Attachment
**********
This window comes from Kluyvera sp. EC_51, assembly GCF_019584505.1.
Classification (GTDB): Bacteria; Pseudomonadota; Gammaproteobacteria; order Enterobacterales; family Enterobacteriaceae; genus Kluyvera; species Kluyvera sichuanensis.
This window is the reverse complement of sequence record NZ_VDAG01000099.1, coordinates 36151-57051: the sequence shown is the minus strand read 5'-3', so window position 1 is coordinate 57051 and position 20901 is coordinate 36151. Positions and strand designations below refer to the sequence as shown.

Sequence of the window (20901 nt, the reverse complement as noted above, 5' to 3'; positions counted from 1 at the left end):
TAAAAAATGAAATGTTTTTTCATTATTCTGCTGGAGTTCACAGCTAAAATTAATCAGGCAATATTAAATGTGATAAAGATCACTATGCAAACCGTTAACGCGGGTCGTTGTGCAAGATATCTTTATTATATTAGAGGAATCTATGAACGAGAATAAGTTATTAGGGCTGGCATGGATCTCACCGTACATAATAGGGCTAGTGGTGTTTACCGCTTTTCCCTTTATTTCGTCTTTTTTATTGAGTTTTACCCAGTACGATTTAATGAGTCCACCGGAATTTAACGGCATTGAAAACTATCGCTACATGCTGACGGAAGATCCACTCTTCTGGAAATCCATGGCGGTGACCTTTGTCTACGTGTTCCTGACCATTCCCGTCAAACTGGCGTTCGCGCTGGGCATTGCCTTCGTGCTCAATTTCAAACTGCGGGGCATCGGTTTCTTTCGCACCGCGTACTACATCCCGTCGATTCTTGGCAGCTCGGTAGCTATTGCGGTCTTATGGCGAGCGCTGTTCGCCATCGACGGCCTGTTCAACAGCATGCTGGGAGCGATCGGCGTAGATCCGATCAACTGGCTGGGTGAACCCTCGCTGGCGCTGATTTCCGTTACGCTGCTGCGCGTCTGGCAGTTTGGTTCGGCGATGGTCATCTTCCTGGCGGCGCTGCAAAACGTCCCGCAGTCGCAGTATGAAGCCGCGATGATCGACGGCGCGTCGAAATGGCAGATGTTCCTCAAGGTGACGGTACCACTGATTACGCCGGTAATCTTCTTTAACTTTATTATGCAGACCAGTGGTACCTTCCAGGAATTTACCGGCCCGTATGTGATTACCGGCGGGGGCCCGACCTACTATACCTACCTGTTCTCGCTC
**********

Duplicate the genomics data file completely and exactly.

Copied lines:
This window comes from Kluyvera sp. EC_51, assembly GCF_019584505.1.
Classification (GTDB): Bacteria; Pseudomonadota; Gammaproteobacteria; order Enterobacterales; family Enterobacteriaceae; genus Kluyvera; species Kluyvera sichuanensis.
This window is the reverse complement of sequence record NZ_VDAG01000099.1, coordinates 36151-57051: the sequence shown is the minus strand read 5'-3', so window position 1 is coordinate 57051 and position 20901 is coordinate 36151. Positions and strand designations below refer to the sequence as shown.

Sequence of the window (20901 nt, the reverse complement as noted above, 5' to 3'; positions counted from 1 at the left end):
TAAAAAATGAAATGTTTTTTCATTATTCTGCTGGAGTTCACAGCTAAAATTAATCAGGCAATATTAAATGTGATAAAGATCACTATGCAAACCGTTAACGCGGGTCGTTGTGCAAGATATCTTTATTATATTAGAGGAATCTATGAACGAGAATAAGTTATTAGGGCTGGCATGGATCTCACCGTACATAATAGGGCTAGTGGTGTTTACCGCTTTTCCCTTTATTTCGTCTTTTTTATTGAGTTTTACCCAGTACGATTTAATGAGTCCACCGGAATTTAACGGCATTGAAAACTATCGCTACATGCTGACGGAAGATCCACTCTTCTGGAAATCCATGGCGGTGACCTTTGTCTACGTGTTCCTGACCATTCCCGTCAAACTGGCGTTCGCGCTGGGCATTGCCTTCGTGCTCAATTTCAAACTGCGGGGCATCGGTTTCTTTCGCACCGCGTACTACATCCCGTCGATTCTTGGCAGCTCGGTAGCTATTGCGGTCTTATGGCGAGCGCTGTTCGCCATCGACGGCCTGTTCAACAGCATGCTGGGAGCGATCGGCGTAGATCCGATCAACTGGCTGGGTGAACCCTCGCTGGCGCTGATTTCCGTTACGCTGCTGCGCGTCTGGCAGTTTGGTTCGGCGATGGTCATCTTCCTGGCGGCGCTGCAAAACGTCCCGCAGTCGCAGTATGAAGCCGCGATGATCGACGGCGCGTCGAAATGGCAGATGTTCCTCAAGGTGACGGTACCACTGATTACGCCGGTAATCTTCTTTAACTTTATTATGCAGACCAGTGGTACCTTCCAGGAATTTACCGGCCCGTATGTGATTACCGGCGGGGGCCCGACCTACTATACCTACCTGTTCTCGCTC